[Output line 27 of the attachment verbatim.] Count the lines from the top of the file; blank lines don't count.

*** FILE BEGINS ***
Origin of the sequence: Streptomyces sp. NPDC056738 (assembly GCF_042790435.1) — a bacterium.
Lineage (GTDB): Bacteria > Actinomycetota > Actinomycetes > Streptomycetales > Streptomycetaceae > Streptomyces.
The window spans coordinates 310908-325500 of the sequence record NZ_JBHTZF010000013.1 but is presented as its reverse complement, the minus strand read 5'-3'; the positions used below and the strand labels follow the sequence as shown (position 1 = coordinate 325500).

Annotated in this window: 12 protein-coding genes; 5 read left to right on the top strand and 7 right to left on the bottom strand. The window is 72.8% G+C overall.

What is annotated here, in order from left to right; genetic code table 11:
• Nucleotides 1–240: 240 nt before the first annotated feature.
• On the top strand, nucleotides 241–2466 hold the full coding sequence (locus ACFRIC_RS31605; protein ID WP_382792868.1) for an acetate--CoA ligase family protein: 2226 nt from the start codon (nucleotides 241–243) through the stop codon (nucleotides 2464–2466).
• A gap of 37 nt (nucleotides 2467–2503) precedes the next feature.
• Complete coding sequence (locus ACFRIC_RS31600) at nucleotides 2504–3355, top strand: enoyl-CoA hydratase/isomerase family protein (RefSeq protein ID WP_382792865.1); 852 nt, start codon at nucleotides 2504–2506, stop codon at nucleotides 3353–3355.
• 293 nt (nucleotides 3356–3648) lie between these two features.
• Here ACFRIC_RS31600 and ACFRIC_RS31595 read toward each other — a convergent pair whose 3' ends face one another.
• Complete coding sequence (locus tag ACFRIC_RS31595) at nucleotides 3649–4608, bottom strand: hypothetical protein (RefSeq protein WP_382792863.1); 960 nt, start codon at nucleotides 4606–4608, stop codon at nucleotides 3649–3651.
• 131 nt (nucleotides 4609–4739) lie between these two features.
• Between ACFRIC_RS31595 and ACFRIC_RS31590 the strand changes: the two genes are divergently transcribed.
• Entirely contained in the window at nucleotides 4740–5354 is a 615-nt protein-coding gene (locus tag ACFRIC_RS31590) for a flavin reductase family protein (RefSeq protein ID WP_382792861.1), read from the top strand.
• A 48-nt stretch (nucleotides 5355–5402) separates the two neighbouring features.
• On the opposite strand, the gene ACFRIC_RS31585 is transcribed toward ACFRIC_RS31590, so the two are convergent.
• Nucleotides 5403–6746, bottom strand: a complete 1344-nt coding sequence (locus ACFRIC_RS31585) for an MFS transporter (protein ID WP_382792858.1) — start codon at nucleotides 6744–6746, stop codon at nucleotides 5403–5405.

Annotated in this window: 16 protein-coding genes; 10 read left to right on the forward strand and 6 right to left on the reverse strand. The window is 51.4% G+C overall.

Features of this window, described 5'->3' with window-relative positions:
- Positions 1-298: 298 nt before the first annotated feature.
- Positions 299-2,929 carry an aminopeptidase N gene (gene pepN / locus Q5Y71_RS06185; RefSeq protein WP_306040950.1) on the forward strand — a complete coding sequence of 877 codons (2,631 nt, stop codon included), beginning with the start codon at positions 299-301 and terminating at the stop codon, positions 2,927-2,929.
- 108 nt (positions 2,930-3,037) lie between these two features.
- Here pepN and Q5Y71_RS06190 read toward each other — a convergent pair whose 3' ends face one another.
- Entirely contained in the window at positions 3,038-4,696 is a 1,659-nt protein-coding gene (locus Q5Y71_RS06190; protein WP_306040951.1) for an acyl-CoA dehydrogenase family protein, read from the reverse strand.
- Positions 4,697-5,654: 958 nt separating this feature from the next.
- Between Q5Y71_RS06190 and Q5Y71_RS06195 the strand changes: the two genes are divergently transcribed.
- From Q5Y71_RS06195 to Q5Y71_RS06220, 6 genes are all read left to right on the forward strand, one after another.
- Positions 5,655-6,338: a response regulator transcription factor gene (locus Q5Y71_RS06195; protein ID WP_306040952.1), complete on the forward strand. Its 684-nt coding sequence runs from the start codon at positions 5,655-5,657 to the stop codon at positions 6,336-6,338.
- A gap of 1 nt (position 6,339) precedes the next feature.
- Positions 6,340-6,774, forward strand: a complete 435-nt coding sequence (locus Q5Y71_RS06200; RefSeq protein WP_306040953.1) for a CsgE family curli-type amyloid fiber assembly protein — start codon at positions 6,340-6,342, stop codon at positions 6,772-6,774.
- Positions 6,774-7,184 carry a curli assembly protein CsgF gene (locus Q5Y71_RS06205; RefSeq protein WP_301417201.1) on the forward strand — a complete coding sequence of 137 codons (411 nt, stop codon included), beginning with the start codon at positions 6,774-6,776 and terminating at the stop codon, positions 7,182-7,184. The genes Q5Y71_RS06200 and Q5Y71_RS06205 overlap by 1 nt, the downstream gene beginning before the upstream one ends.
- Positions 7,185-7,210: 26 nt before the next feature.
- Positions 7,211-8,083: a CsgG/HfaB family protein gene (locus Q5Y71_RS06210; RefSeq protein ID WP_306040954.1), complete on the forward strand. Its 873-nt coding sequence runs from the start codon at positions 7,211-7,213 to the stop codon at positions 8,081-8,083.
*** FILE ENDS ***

- Between Q5Y71_RS06190 and Q5Y71_RS06195 the strand changes: the two genes are divergently transcribed.